The Aborigines ask visitors not to climb the sacred sandstone mountain, Uluru. They do so not to be inhospitable to strangers, but to ask strangers to respect their songlines that begin at Uluru. On this final Sunday of Advent, just on the eve of Christmas Eve, what an opportune time for Christians to recover our songlines, to recapture Mary’s song, learn to magnify what God is doing even in the darkness.

Along with Mary, you and I are invited to sing a Christmas song about feeding and sheltering and nurturing, educating and loving the children that God has given to our trust, and making sure that not one child need ever be born in a barn or consigned to a cage. To sing with Mary is to sing a Christmas song not about a feasting frenzy on December 25, but about making sure the hungry can eat and that policies and structures that keep people hungry are ended.

The Christmas song that Mary sings has little to do with what we will find under the tree on Christmas day; it has everything to do with finding new ways to give away our stuff and ourselves, and not just on one prescribed day of the year. The Christmas song that Mary sings teaches us to look ahead, to be guided by a song that is a “map and direction-finder”; a song that will lead us even across the most rugged terrain of fear and doubt, hopelessness and despair, a terrain pregnant with God’s possibilities and God’s abundant grace.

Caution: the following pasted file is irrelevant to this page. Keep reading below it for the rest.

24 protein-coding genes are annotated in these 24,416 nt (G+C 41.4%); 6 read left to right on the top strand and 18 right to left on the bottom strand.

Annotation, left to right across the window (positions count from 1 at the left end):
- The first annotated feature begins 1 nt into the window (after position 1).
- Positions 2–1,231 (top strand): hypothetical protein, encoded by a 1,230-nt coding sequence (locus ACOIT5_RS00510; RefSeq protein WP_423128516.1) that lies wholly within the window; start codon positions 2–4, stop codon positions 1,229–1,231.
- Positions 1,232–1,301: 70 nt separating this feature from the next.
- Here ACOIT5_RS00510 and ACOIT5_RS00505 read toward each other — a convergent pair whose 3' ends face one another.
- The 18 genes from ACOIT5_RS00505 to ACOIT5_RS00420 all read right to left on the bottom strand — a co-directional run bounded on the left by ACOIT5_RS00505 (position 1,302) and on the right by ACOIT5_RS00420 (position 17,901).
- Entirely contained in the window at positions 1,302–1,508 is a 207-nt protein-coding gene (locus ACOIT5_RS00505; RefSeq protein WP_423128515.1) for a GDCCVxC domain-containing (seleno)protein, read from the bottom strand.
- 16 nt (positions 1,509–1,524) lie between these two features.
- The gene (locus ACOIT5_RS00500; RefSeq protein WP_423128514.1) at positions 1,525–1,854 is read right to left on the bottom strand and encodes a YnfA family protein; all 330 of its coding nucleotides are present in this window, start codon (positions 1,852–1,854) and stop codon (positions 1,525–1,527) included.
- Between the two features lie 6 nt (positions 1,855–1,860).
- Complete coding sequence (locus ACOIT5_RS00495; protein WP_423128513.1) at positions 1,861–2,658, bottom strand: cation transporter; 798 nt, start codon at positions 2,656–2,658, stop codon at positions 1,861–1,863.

In the blink of an eye, Christmas will be here. How will we know it has arrived? Not by gazing at any calendar, but by song and not just any song. Christmas arrives when we hear Mary’s song that reminds us that in this moment, in every moment, God is not an arcane afterthought or a seasonal bit of good cheer; God is Emmanuel, a God pregnant with new hope for those who despair, with steady light for those still navigating the darkness.

May those magnificent songlines be the “map and direction-finder” that guide us this Christmas and for the rest of our lives.

Merry Christmas!


Recent Posts

See All

Gone Fishin'

Text: John 21:2-19 (Read John 21:2-3) Simon Peter, Thomas called the Twin, Nathanael from Cana in Galilee, the sons of Zebedee and two more of his disciples were together. Simon Peter said, “I'm going

Known by Name

Text: John 20:1-18 There is something special about being known by name. There is something in the way a lover can say your name that makes you feel as if you are the only person standing in a crowded


Texts: Mark 10:47-48; 11:9; 15:13-14 Holy Week starts with a shout. But it is not the familiar shout of “Hosanna, loud hosanna!” heard from the expectant crowd as Jesus approaches Jerusalem. No, “Hos


bottom of page